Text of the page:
When one door closes … yeah you know that tune.
Have you hit a tough spot in your life?
Maybe you didn’t get that great job you applied for. You were the perfect fit, but someone else got the gig.
You had your eye on that special person for months, but it turns out they fancied one of your mates.
Maybe this is a simply a period in your life where it all feels like one big shit show.
Nothing seems to be going right. At least, nothing is going the way you want it to.
And then someone says, “When one door closes, another opens!”
You’re maybe not quite ready to hear it. Am I right?
The disappointment is still too raw. Optimistic philosophy won’t cut it. You want sympathy, some nice (or at least wet) wine and a couple of hours of hiding under the duvet.
You know it is well-meant. They are only encouraging you to keep trying. They don’t want you to give up.
But what if it is actually more than that?
Do you have a couple of minutes for a quick journey, starting with the invention of the telephone and ending in German-occupied Austria?
Let’s start with the origins of this phrase
This may surprise you, but Alexander Graham Bell, the Scottish inventor best known for perfecting communications technology in the form of the telephone, first uttered the words, “When one door closes, another opens.”
Or maybe, that doesn’t come as too much of a surprise that such an optimistic approach to failure would come from a leading scientist and entrepreneur.
In our modern-day appreciation of the tech entrepreneur, their success is only as ever as great as the mountain of failure and disillusionment they have had to overcome on their road to success.
When one door closes, open it again. That’s how doors work
Ok, maybe he invented the precursor to your new iPhone, but you have every right to refute Mr Bell. You’re still not ready to be all upbeat about your recent let-down? You want to give it another go?
Maybe you have heard this alternative phrase before. And that makes sense, right?
In a way, wasn’t Alexander Graham Bell probably knocking at the same old door to see if it would open before he successfully made the first ever telephone call on March 10th 1876 and uttered the famous words to his assistant, “Mr Watson. Come here I want to see you.”
Isn’t that what brings success? Assiduity. Not giving up when faced with defeat?
But actually Alexander Graham Bell’s comment has been edited over the years
Documented in the Winona Times in 1935, and after his death, his full phrase read,
“When one door closes another door opens; but we often look so long and so regretfully upon the closed door that we do not see the one which has opened for us.”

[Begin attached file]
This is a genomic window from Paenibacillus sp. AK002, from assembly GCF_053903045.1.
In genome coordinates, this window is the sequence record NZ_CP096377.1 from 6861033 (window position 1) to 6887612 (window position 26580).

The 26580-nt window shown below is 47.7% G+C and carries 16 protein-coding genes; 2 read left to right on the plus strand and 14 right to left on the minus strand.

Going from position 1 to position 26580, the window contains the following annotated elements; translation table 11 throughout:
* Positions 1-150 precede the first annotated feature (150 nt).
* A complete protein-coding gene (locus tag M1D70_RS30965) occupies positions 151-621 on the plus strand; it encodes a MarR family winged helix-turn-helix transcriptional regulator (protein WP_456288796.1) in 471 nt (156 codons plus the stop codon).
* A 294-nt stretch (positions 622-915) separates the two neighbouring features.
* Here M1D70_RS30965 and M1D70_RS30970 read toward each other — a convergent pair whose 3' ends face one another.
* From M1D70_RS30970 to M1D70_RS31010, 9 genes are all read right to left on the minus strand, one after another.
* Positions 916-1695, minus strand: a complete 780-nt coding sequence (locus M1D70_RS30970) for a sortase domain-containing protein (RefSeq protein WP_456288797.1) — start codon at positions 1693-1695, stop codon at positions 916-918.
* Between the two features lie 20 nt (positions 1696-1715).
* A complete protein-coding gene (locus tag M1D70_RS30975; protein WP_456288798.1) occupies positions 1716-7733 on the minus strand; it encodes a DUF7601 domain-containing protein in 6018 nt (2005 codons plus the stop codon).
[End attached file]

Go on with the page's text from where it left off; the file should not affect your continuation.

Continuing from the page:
This makes for slightly different reading. It is less about abandoning what you aspired to as you were unable to get it.
It is more about where you place your focus.
We all tend to ruminate on the disappointments. It is part of what makes us human to feel emotion following a big disappointment.
But how long are you going to sit with that disappointment? How deep is that bottle of wine?
Because whilst you sit thinking about the past (again and again), looking fixatedly at that closed door, new opportunities pass you by.
When one door closes, a window opens
Remember Maria in the Sound of Music? She gave this idea a religious colouring when she said,
“When the Lord closes a door, somewhere He opens a window.”
There is no-one more plucky and upbeat than Maria, as she leaves for Switzerland on foot with her love, Navy Capitan Georg Von Trapp and a brood of vocally-talented children.
But, if you remember (and if you don’t, don’t worry as it will be back on TV again next Christmas) doors aplenty closed in Maria’s face before the happy, mountainous finale.
Had she stayed ruminating on her failed career as a nun, would she have taken the job as a governess and met the love of her life?
You may say I’m a dreamer, but I’m not the only one
So, no-one is telling you to not be disappointed about what has happened. You’re human. Life hurts sometimes.
Just don’t sit, turned towards the past and looking at that closed door for too long.
You may miss that large window of opportunity that is about to open up to you.
And maybe, whilst I have your attention, don’t spend too much time projecting into the future and deciding what shape that future door – or window – will take either.
It’s all about being in the here and now. We can’t begin to imagine the best opportunities lying in wait for us.
Remember what John Lennon once said,
“Life is what happens to you when you’re busy making other plans.”